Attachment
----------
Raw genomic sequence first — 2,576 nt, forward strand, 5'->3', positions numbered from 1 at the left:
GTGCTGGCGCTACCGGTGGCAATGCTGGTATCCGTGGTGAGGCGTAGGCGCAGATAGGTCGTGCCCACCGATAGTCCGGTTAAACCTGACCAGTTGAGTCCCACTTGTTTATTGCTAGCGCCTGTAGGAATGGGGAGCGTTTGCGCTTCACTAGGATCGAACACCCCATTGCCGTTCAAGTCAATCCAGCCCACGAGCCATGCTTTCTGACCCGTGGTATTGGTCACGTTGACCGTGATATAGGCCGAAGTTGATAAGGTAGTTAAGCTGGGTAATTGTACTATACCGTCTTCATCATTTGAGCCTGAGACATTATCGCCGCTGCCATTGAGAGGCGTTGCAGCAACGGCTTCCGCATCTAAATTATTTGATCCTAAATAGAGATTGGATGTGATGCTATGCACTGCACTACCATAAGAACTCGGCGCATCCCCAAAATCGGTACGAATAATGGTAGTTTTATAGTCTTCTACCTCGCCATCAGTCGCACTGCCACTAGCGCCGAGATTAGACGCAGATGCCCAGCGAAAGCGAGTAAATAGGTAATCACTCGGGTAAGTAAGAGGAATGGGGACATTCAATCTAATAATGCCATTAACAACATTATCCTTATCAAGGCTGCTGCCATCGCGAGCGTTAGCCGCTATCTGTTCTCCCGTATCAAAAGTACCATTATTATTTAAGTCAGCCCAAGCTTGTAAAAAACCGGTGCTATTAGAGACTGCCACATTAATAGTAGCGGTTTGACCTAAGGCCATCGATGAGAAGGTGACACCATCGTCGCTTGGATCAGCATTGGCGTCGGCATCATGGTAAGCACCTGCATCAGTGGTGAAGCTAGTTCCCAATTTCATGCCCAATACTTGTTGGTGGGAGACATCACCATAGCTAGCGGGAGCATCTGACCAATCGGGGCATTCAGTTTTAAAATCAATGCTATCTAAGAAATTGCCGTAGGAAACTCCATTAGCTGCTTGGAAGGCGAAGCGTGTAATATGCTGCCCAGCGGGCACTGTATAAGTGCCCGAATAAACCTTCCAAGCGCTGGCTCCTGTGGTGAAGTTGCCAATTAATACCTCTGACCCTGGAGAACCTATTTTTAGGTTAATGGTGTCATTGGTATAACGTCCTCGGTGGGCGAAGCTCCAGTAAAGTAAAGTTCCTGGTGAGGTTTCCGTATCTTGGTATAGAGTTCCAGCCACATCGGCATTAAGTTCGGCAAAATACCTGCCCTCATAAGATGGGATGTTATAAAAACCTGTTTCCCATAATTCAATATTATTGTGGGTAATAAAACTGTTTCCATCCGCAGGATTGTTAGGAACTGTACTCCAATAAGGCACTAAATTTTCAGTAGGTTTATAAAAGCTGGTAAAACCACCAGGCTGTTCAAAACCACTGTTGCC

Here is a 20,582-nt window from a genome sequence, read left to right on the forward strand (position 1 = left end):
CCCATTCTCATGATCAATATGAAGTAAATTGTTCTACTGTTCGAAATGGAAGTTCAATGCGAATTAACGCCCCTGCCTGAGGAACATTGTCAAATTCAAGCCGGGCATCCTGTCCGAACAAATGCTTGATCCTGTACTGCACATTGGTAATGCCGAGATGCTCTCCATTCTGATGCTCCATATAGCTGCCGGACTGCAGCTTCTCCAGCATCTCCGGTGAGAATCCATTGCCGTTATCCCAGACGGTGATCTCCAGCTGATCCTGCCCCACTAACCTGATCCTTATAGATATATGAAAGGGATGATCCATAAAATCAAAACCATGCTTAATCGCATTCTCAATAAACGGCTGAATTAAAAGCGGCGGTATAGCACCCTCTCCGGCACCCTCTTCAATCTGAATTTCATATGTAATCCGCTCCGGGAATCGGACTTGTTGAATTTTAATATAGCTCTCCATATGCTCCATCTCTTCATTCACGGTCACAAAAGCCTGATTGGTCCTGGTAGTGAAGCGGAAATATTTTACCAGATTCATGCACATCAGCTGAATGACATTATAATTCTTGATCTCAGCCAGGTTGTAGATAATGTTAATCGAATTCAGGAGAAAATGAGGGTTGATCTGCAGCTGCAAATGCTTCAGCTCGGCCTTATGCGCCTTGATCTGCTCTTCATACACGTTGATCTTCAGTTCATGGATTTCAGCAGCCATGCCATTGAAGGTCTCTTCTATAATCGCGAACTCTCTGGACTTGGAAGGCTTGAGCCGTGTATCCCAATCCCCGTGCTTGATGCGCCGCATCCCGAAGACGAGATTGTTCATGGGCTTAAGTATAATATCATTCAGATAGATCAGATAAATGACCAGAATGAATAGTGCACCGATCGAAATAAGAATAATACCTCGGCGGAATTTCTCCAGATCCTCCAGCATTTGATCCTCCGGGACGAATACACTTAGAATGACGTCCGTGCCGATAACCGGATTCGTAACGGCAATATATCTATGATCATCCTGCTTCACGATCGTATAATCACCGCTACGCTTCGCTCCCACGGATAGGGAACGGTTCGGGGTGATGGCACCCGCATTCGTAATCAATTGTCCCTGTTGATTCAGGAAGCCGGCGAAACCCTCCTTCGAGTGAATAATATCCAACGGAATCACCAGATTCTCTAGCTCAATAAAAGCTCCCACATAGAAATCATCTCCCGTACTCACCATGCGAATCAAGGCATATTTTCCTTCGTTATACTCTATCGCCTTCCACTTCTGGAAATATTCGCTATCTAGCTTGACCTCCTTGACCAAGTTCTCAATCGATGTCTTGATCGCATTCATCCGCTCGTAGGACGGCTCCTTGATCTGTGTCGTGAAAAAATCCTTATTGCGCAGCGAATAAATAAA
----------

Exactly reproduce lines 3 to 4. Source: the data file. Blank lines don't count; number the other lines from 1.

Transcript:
Here is a 20,582-nt window from a genome sequence, read left to right on the forward strand (position 1 = left end):
CCCATTCTCATGATCAATATGAAGTAAATTGTTCTACTGTTCGAAATGGAAGTTCAATGCGAATTAACGCCCCTGCCTGAGGAACATTGTCAAATTCAAGCCGGGCATCCTGTCCGAACAAATGCTTGATCCTGTACTGCACATTGGTAATGCCGAGATGCTCTCCATTCTGATGCTCCATATAGCTGCCGGACTGCAGCTTCTCCAGCATCTCCGGTGAGAATCCATTGCCGTTATCCCAGACGGTGATCTCCAGCTGATCCTGCCCCACTAACCTGATCCTTATAGATATATGAAAGGGATGATCCATAAAATCAAAACCATGCTTAATCGCATTCTCAATAAACGGCTGAATTAAAAGCGGCGGTATAGCACCCTCTCCGGCACCCTCTTCAATCTGAATTTCATATGTAATCCGCTCCGGGAATCGGACTTGTTGAATTTTAATATAGCTCTCCATATGCTCCATCTCTTCATTCACGGTCACAAAAGCCTGATTGGTCCTGGTAGTGAAGCGGAAATATTTTACCAGATTCATGCACATCAGCTGAATGACATTATAATTCTTGATCTCAGCCAGGTTGTAGATAATGTTAATCGAATTCAGGAGAAAATGAGGGTTGATCTGCAGCTGCAAATGCTTCAGCTCGGCCTTATGCGCCTTGATCTGCTCTTCATACACGTTGATCTTCAGTTCATGGATTTCAGCAGCCATGCCATTGAAGGTCTCTTCTATAATCGCGAACTCTCTGGACTTGGAAGGCTTGAGCCGTGTATCCCAATCCCCGTGCTTGATGCGCCGCATCCCGAAGACGAGATTGTTCATGGGCTTAAGTATAATATCATTCAGATAGATCAGATAAATGACCAGAATGAATAGTGCACCGATCGAAATAAGAATAATACCTCGGCGGAATTTCTCCAGATCCTCCAGCATTTGATCCTCCGGGACGAATACACTTAGAATGACGTCCGTGCCGATAACCGGATTCGTAACGGCAATATATCTATGATCATCCTGCTTCACGATCGTATAATCACCGCTACGCTTCGCTCCCACGGATAGGGAACGGTTCGGGGTGATGGCACCCGCATTCGTAATCAATTGTCCCTGTTGATTCAGGAAGCCGGCGAAACCCTCCTTCGAGTGAATAATATCCAACGGAATCACCAGATTCTCTAGCTCAATAAAAGCTCCCACATAGAAATCATCTCCCGTACTCACCATGCGAATCAAGGCATATTTTCCTTCGTTATACTCTATCGCCTTCCACTTCTGGAAATATTCGCTATCTAGCTTGACCTCCTTGACCAAGTTCTCAATCGATGTCTTGATCGCATTCATCCGCTCGTAGGACGGCTCCTTGATCTGTGTCGTGAAAAAATCCTTATTGCGCAGCGAATAAATAAA